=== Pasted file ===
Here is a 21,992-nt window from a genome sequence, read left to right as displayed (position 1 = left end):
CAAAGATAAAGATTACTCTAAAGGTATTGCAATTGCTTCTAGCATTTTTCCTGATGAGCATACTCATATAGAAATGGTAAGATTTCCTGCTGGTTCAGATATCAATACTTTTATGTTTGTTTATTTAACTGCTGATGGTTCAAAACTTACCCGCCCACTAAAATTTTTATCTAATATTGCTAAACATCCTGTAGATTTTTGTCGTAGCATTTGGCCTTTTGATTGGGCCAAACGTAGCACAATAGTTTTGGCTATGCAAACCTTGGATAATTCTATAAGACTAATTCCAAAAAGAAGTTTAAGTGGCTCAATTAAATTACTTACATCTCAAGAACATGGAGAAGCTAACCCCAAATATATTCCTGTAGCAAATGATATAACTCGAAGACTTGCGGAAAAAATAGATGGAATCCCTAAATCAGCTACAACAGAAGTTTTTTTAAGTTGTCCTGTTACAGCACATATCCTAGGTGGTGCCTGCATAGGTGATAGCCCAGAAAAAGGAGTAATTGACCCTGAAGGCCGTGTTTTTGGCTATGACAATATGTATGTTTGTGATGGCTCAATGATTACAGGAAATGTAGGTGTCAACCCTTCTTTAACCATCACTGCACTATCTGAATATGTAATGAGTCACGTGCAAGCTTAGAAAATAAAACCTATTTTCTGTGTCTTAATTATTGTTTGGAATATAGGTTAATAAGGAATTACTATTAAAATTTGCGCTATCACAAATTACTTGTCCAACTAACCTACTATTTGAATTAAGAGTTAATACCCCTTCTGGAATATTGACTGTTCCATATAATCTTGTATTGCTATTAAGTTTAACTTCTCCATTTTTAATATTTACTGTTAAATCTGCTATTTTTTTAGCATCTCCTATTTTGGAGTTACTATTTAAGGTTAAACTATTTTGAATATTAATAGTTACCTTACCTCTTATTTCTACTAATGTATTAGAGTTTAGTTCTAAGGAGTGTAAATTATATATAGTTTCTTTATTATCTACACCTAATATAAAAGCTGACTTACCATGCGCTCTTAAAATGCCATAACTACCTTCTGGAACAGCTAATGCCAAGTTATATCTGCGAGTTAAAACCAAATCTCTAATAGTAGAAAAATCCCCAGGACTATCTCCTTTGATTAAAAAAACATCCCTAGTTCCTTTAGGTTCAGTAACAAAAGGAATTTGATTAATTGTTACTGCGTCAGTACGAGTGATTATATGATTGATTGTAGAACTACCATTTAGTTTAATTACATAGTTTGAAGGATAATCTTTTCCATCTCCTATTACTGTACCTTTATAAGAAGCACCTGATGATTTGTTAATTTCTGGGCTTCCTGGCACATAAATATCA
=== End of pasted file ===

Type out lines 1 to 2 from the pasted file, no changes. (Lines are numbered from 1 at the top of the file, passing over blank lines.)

Here is a 21,992-nt window from a genome sequence, read left to right as displayed (position 1 = left end):
CAAAGATAAAGATTACTCTAAAGGTATTGCAATTGCTTCTAGCATTTTTCCTGATGAGCATACTCATATAGAAATGGTAAGATTTCCTGCTGGTTCAGATATCAATACTTTTATGTTTGTTTATTTAACTGCTGATGGTTCAAAACTTACCCGCCCACTAAAATTTTTATCTAATATTGCTAAACATCCTGTAGATTTTTGTCGTAGCATTTGGCCTTTTGATTGGGCCAAACGTAGCACAATAGTTTTGGCTATGCAAACCTTGGATAATTCTATAAGACTAATTCCAAAAAGAAGTTTAAGTGGCTCAATTAAATTACTTACATCTCAAGAACATGGAGAAGCTAACCCCAAATATATTCCTGTAGCAAATGATATAACTCGAAGACTTGCGGAAAAAATAGATGGAATCCCTAAATCAGCTACAACAGAAGTTTTTTTAAGTTGTCCTGTTACAGCACATATCCTAGGTGGTGCCTGCATAGGTGATAGCCCAGAAAAAGGAGTAATTGACCCTGAAGGCCGTGTTTTTGGCTATGACAATATGTATGTTTGTGATGGCTCAATGATTACAGGAAATGTAGGTGTCAACCCTTCTTTAACCATCACTGCACTATCTGAATATGTAATGAGTCACGTGCAAGCTTAGAAAATAAAACCTATTTTCTGTGTCTTAATTATTGTTTGGAATATAGGTTAATAAGGAATTACTATTAAAATTTGCGCTATCACAAATTACTTGTCCAACTAACCTACTATTTGAATTAAGAGTTAATACCCCTTCTGGAATATTGACTGTTCCATATAATCTTGTATTGCTATTAAGTTTAACTTCTCCATTTTTAATATTTACTGTTAAATCTGCTATTTTTTTAGCATCTCCTATTTTGGAGTTACTATTTAAGGTTAAACTATTTTGAATATTAATAGTTACCTTACCTCTTATTTCTACTAATGTATTAGAGTTTAGTTCTAAGGAGTGTAAATTATATATAGTTTCTTTATTATCTACACCTAATATAAAAGCTGACTTACCATGCGCTCTTAAAATGCCATAACTACCTTCTGGAACAGCTAATGCCAAGTTATATCTGCGAGTTAAAACCAAATCTCTAATAGTAGAAAAATCCCCAGGACTATCTCCTTTGATTAAAAAAACATCCCTAGTTCCTTTAGGTTCAGTAACAAAAGGAATTTGATTAATTGTTACTGCGTCAGTACGAGTGATTATATGATTGATTGTAGAACTACCATTTAGTTTAATTACATAGTTTGAAGGATAATCTTTTCCATCTCCTATTACTGTACCTTTATAAGAAGCACCTGATGATTTGTTAATTTCTGGGCTTCCTGGCACATAAATATCA